In 1982, the state of Missouri decided to give more money to schools, and to lower each school district’s property tax levy.
The first part, giving more money to schools, is working well enough. For the 2005–06 school year, the state handed out about $839.5 million from the designated-for-schools one-cent sales tax. That’s up from the $634 million it gave to schools in 1983–84 (both figures adjusted for inflation to 2008 dollars).
But school districts have, through local elections, bypassed the state’s effort to keep property taxes down. While local property taxes are lower than they were before 1982, they have crept up from a little more than $2 to about $4.
To give schools more money, the state levied a one-cent sales tax, in legislation known as Propsition C. Each year, revenues from that tax are collected and divvied up among each public school student.* Very roughly, that comes to about $845 per student, according to Roger Dorson, director of finance for the Missouri Department of Elementary and Secondary Education.
The money is then sent out to schools, but it comes with strings. Half of the Prop. C money is new money for schools — a gift, if you will. But the other half is more complicated.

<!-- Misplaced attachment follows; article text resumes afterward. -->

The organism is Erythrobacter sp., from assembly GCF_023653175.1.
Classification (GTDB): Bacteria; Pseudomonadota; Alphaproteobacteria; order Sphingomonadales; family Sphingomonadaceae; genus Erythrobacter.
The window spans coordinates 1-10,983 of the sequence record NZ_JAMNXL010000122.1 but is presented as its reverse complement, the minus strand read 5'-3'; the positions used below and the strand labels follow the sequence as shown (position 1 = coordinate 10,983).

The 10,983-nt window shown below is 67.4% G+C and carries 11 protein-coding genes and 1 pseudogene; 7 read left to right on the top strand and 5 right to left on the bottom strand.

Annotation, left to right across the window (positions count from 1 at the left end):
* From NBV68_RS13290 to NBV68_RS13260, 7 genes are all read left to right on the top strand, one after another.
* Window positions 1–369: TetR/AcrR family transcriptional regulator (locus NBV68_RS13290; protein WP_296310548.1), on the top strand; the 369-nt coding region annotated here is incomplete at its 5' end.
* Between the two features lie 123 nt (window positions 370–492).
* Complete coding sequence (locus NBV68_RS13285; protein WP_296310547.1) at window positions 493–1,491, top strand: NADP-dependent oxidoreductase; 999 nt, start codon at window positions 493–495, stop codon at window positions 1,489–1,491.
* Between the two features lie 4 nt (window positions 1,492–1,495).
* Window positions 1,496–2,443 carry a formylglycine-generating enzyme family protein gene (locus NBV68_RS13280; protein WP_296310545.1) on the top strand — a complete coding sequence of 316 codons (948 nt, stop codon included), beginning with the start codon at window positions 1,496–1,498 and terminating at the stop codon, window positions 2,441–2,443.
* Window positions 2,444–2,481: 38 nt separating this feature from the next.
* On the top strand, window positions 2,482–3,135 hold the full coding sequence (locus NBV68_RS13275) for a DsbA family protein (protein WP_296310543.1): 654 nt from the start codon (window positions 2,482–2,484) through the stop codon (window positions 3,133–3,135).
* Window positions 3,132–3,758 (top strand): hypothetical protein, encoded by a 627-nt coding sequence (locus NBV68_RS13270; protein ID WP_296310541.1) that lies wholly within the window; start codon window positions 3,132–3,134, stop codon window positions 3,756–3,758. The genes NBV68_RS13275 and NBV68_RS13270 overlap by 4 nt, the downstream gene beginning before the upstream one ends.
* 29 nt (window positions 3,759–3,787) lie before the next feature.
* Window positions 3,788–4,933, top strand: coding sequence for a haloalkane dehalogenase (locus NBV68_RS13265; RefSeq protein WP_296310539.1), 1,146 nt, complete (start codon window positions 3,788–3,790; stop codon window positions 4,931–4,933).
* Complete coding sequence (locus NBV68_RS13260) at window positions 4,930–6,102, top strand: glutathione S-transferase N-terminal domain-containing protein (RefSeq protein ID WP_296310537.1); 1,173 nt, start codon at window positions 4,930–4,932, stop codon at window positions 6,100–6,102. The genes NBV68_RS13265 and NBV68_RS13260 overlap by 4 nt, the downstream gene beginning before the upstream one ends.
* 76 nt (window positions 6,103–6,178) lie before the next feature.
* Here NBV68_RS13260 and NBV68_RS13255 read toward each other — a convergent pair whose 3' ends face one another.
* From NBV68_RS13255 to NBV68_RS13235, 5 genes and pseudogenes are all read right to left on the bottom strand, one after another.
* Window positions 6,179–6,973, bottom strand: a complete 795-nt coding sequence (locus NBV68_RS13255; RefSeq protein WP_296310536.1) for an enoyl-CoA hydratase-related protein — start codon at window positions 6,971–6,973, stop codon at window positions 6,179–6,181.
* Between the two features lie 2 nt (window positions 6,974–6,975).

When a school district takes the second half of the Prop. C money, it must “roll back” the local school property tax levy. By how much? Well, enough to lower its tax revenues by the amount that the state gave it. For example, if a school district were given $1 million from the state, it would have to lower its levy so that it took in $500,000 less in property tax revenues.
Effectively, the state was trying to move some of the burden of funding schools from property owners to the people who spend more.
But school districts have gone to the ballot box to get more money, on top of what the state began to give them in 1982. Since Prop. C took effect, school districts have been asking voters give up the state-mandated reduction in local property taxes.
Voters have said yes. As of this year, 430 school districts (of 524) have full waivers, according to Dorson. That means those districts do not — and, unless their voters asked for it, will never — have to reduce their property taxes because of Prop. C revenues.
I won’t say that Prop. C rollbacks are unfair. After all, district voters are the ones who approve them (though which voters vote is something to watch out for). But it is apparent that the state’s goal to keep local property taxes low is slowly eroding. And that a statewide sales tax now helps foot the ever-growing cost for schools.
* In determining state aid, each school calculates its average daily attendance. Students are weighted differently if they come from low-income families, are not native English speakers, or are special needs students. After those factors are taken into account, the state awards aid based on each school district’s “Weighted Average Daily Attendance.”